Top 10 Worst Moments in DC Comics
This list is in response to my Top Ten Worst Moments in Marvel Comics that I published a few months ago. In due fairness, here is a list of the Top Ten Worst Moments in DC Comics. Originally founded in 1934 as National Allied Publications, DC Comics has grown into one of the two biggest comic book companies in America. They are the home of such flagship characters as Superman, Batman, Wonder Woman, and the Justice League. Despite their enormous success, they have had their fair share of horrible moments. This list examines ten of the very worst things to ever happen in DC Comics. This list is arranged in chronological order of when each event was originally released.
10. Superman Makes a Porno with Big Barda
Action Comics #592 – 593 (September 1987 – October 1987)
Yes, you read that right. Superman once starred in a porno. To kick off this list, we feature one of the most notorious stories to ever star DC’s most famous character, Superman. The story also involves characters from legendary comic book artist Jack Kirby’s 4th World Saga. Chief among them is Big Barda, a New God from the planet Apokolips. She was trained from a young age to be a fierce warrior for Darkseid, the evil despot ruler of the planet. However, she escaped after falling in love with another New God, Mister Miracle, a master escape artist. Big Barda was a rough and tough heroine who wore the proverbial pants in her relationship with Mister Miracle. She was fiercely loyal and protective of her husband.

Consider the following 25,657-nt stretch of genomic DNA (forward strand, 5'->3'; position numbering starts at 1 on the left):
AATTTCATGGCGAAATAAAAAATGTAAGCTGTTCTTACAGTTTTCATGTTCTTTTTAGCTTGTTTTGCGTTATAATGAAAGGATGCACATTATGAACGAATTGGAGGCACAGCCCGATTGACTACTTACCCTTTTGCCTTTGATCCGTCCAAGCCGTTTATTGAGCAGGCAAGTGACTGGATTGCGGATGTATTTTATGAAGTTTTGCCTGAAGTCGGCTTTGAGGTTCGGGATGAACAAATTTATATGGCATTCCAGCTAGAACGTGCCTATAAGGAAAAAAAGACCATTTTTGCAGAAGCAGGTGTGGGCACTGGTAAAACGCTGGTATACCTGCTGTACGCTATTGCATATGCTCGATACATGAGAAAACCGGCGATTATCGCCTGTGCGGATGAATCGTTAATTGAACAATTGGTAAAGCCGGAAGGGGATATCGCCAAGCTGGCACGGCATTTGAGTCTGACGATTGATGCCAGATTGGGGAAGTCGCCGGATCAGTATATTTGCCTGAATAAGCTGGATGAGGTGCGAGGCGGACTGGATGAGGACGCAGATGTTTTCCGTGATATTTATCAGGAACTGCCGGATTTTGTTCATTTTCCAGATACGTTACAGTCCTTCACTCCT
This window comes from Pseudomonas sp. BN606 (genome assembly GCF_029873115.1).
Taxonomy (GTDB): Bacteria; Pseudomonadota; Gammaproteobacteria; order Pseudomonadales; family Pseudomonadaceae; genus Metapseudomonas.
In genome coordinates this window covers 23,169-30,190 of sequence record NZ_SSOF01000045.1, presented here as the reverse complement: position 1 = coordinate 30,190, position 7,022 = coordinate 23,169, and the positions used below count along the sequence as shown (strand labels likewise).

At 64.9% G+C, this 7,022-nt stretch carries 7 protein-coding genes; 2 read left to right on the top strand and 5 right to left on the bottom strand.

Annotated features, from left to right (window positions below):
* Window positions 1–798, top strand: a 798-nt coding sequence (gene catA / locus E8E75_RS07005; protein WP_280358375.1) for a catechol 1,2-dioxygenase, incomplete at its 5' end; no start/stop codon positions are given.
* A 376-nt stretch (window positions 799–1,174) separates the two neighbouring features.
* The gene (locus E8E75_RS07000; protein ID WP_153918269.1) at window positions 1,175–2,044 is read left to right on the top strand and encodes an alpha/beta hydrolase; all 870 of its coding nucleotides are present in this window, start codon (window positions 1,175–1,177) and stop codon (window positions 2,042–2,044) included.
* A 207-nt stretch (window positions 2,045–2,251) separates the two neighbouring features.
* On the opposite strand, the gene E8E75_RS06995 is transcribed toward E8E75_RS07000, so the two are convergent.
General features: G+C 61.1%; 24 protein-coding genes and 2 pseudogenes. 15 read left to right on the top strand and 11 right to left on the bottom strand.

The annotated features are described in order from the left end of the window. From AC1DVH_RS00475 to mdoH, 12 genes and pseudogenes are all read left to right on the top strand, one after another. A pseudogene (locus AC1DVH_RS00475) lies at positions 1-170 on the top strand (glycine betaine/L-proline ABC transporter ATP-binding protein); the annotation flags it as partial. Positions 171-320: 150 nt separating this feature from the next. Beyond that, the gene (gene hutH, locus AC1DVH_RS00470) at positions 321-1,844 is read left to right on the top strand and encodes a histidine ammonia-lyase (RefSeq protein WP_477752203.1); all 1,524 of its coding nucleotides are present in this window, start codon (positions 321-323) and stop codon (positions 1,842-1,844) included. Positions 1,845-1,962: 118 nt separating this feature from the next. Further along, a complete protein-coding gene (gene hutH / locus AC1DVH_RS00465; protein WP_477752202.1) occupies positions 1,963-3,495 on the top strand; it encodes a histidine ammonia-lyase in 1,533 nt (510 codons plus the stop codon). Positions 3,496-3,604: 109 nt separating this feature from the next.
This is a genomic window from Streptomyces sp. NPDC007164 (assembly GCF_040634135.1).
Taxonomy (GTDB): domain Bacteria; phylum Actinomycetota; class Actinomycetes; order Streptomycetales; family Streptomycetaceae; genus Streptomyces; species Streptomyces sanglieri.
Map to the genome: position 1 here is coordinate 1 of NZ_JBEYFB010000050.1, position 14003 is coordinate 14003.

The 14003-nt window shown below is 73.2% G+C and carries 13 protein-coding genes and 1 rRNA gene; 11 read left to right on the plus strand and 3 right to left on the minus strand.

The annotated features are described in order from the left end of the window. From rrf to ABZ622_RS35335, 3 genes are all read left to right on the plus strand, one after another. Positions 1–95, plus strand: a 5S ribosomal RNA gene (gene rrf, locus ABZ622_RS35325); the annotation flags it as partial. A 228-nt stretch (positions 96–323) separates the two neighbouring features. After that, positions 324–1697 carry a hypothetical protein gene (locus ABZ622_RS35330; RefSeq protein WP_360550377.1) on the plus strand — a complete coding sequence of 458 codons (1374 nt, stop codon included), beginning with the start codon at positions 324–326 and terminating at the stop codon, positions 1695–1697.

However, in John Byrne’s otherwise stellar run on Action Comics, she was hypnotized and forced into doing a porno by a villain appropriately known as Sleez. Her partner? None other than the Man of Steel himself. Of course, the story goes that Superman woke up from his hypnosis before he could do the deed. But the damage was done. Superman, the paradigm of everything good and decent, and Big Barda, one of the toughest and most competent female characters in comics, were porn stars. Jack Kirby, the creator of Big Barda, particularly hated the story. That might have something to do with the fact that he modeled her personality after his own wife. Keep it classy, John Byrne.
9. Emerald Twilight
Green Lantern vol. 3, #48-50 (January 1994 – March 1994)